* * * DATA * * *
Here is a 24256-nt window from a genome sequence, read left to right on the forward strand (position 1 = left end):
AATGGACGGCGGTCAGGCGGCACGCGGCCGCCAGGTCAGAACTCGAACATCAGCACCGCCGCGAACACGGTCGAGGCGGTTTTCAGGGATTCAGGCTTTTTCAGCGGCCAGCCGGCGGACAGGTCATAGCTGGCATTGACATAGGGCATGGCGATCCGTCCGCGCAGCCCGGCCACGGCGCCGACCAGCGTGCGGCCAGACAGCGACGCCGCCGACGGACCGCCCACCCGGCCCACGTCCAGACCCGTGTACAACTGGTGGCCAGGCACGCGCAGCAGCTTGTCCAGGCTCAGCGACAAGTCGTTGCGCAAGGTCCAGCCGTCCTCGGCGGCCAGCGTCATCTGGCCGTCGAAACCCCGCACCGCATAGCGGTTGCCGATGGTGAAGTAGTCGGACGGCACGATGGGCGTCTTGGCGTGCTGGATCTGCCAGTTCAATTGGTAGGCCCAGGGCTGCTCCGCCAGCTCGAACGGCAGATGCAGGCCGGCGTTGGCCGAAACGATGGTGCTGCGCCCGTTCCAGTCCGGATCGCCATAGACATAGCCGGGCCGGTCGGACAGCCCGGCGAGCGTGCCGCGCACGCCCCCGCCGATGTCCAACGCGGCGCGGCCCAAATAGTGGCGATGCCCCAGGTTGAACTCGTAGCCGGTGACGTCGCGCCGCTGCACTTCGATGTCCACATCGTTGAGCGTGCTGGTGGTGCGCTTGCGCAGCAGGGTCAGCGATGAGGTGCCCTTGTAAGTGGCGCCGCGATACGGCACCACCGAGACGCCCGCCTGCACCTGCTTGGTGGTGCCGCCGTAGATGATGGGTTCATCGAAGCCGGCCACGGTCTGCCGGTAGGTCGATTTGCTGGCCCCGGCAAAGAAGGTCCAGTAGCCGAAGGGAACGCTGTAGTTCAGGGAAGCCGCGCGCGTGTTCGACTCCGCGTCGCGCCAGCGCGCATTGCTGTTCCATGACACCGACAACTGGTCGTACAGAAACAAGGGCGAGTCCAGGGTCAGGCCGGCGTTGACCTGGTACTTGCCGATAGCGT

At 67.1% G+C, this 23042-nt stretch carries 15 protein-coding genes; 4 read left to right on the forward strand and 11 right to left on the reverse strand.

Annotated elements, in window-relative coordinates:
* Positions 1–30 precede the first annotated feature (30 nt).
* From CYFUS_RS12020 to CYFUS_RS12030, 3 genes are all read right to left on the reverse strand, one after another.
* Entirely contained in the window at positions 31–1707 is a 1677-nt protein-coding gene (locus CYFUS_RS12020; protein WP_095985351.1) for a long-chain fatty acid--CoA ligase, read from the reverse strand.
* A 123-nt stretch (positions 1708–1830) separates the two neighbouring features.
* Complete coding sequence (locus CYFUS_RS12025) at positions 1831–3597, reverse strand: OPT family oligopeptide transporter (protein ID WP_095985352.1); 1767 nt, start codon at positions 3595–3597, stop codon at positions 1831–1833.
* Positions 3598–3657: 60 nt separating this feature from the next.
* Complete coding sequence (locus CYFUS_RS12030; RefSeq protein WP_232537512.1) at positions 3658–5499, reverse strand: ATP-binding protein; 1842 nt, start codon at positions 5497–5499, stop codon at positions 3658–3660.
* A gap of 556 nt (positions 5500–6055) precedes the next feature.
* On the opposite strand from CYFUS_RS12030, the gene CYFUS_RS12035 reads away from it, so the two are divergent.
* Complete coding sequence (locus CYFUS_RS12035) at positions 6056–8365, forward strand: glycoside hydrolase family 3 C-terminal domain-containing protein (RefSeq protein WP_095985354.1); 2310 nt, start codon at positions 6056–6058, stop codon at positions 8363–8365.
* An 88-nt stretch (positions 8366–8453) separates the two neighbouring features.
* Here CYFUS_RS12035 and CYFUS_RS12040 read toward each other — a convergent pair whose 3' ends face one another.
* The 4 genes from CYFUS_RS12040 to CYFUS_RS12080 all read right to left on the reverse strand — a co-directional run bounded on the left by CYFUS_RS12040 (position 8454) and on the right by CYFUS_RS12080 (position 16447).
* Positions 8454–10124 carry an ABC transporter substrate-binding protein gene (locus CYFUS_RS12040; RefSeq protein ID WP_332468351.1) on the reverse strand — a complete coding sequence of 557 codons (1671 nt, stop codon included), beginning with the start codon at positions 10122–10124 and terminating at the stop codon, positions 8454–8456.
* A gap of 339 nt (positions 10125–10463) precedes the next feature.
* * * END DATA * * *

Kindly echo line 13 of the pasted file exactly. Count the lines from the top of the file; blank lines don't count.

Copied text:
* On the opposite strand from CYFUS_RS12030, the gene CYFUS_RS12035 reads away from it, so the two are divergent.